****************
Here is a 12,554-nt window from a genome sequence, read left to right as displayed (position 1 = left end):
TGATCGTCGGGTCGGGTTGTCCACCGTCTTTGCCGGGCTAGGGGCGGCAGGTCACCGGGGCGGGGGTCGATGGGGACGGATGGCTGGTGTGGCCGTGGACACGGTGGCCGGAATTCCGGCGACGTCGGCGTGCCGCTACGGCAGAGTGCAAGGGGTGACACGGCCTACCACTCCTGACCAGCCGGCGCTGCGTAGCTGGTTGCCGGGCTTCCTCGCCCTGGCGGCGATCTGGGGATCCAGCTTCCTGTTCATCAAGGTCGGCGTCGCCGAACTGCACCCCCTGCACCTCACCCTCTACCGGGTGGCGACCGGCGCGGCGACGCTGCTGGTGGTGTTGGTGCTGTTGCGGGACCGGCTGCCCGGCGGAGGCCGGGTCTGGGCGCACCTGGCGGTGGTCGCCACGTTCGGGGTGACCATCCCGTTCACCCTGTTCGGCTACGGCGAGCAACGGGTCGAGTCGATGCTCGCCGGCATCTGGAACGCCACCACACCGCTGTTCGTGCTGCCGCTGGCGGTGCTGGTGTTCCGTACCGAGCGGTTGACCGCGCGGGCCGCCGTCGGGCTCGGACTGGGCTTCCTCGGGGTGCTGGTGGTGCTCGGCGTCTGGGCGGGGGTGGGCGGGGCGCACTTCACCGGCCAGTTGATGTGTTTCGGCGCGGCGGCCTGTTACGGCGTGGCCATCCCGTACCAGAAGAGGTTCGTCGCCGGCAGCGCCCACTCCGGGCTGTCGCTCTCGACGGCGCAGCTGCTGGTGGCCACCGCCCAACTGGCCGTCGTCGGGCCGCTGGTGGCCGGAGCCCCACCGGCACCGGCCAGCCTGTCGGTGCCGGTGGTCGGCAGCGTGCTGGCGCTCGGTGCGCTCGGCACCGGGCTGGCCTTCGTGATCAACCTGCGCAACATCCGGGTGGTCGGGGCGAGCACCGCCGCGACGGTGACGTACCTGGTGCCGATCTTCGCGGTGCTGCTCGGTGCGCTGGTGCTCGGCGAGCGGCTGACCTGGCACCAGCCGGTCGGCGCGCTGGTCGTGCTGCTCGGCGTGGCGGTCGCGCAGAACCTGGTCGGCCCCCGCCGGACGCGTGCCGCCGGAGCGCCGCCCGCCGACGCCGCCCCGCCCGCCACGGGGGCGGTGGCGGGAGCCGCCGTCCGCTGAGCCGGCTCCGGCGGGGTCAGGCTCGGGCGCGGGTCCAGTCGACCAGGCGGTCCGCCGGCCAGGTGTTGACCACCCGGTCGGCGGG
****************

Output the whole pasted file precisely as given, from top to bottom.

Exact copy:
Here is a 12,554-nt window from a genome sequence, read left to right as displayed (position 1 = left end):
TGATCGTCGGGTCGGGTTGTCCACCGTCTTTGCCGGGCTAGGGGCGGCAGGTCACCGGGGCGGGGGTCGATGGGGACGGATGGCTGGTGTGGCCGTGGACACGGTGGCCGGAATTCCGGCGACGTCGGCGTGCCGCTACGGCAGAGTGCAAGGGGTGACACGGCCTACCACTCCTGACCAGCCGGCGCTGCGTAGCTGGTTGCCGGGCTTCCTCGCCCTGGCGGCGATCTGGGGATCCAGCTTCCTGTTCATCAAGGTCGGCGTCGCCGAACTGCACCCCCTGCACCTCACCCTCTACCGGGTGGCGACCGGCGCGGCGACGCTGCTGGTGGTGTTGGTGCTGTTGCGGGACCGGCTGCCCGGCGGAGGCCGGGTCTGGGCGCACCTGGCGGTGGTCGCCACGTTCGGGGTGACCATCCCGTTCACCCTGTTCGGCTACGGCGAGCAACGGGTCGAGTCGATGCTCGCCGGCATCTGGAACGCCACCACACCGCTGTTCGTGCTGCCGCTGGCGGTGCTGGTGTTCCGTACCGAGCGGTTGACCGCGCGGGCCGCCGTCGGGCTCGGACTGGGCTTCCTCGGGGTGCTGGTGGTGCTCGGCGTCTGGGCGGGGGTGGGCGGGGCGCACTTCACCGGCCAGTTGATGTGTTTCGGCGCGGCGGCCTGTTACGGCGTGGCCATCCCGTACCAGAAGAGGTTCGTCGCCGGCAGCGCCCACTCCGGGCTGTCGCTCTCGACGGCGCAGCTGCTGGTGGCCACCGCCCAACTGGCCGTCGTCGGGCCGCTGGTGGCCGGAGCCCCACCGGCACCGGCCAGCCTGTCGGTGCCGGTGGTCGGCAGCGTGCTGGCGCTCGGTGCGCTCGGCACCGGGCTGGCCTTCGTGATCAACCTGCGCAACATCCGGGTGGTCGGGGCGAGCACCGCCGCGACGGTGACGTACCTGGTGCCGATCTTCGCGGTGCTGCTCGGTGCGCTGGTGCTCGGCGAGCGGCTGACCTGGCACCAGCCGGTCGGCGCGCTGGTCGTGCTGCTCGGCGTGGCGGTCGCGCAGAACCTGGTCGGCCCCCGCCGGACGCGTGCCGCCGGAGCGCCGCCCGCCGACGCCGCCCCGCCCGCCACGGGGGCGGTGGCGGGAGCCGCCGTCCGCTGAGCCGGCTCCGGCGGGGTCAGGCTCGGGCGCGGGTCCAGTCGACCAGGCGGTCCGCCGGCCAGGTGTTGACCACCCGGTCGGCGGG